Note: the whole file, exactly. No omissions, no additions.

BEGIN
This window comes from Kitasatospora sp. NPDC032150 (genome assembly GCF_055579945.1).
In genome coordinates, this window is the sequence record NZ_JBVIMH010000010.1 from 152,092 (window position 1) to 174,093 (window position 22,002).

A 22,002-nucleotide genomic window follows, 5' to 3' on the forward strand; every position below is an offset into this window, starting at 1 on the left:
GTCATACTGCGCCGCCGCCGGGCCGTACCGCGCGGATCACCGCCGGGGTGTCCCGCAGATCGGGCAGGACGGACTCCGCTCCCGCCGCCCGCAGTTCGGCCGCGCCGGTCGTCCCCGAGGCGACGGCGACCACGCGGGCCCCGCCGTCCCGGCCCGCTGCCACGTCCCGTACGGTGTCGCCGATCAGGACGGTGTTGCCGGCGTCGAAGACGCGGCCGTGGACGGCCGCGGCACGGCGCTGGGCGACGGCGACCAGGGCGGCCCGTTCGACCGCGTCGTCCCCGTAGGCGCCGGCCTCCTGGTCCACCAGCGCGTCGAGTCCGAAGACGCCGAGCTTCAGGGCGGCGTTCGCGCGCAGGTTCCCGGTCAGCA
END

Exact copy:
This window comes from Kitasatospora sp. NPDC032150 (genome assembly GCF_055579945.1).
In genome coordinates, this window is the sequence record NZ_JBVIMH010000010.1 from 152,092 (window position 1) to 174,093 (window position 22,002).

A 22,002-nucleotide genomic window follows, 5' to 3' on the forward strand; every position below is an offset into this window, starting at 1 on the left:
GTCATACTGCGCCGCCGCCGGGCCGTACCGCGCGGATCACCGCCGGGGTGTCCCGCAGATCGGGCAGGACGGACTCCGCTCCCGCCGCCCGCAGTTCGGCCGCGCCGGTCGTCCCCGAGGCGACGGCGACCACGCGGGCCCCGCCGTCCCGGCCCGCTGCCACGTCCCGTACGGTGTCGCCGATCAGGACGGTGTTGCCGGCGTCGAAGACGCGGCCGTGGACGGCCGCGGCACGGCGCTGGGCGACGGCGACCAGGGCGGCCCGTTCGACCGCGTCGTCCCCGTAGGCGCCGGCCTCCTGGTCCACCAGCGCGTCGAGTCCGAAGACGCCGAGCTTCAGGGCGGCGTTCGCGCGCAGGTTCCCGGTCAGCA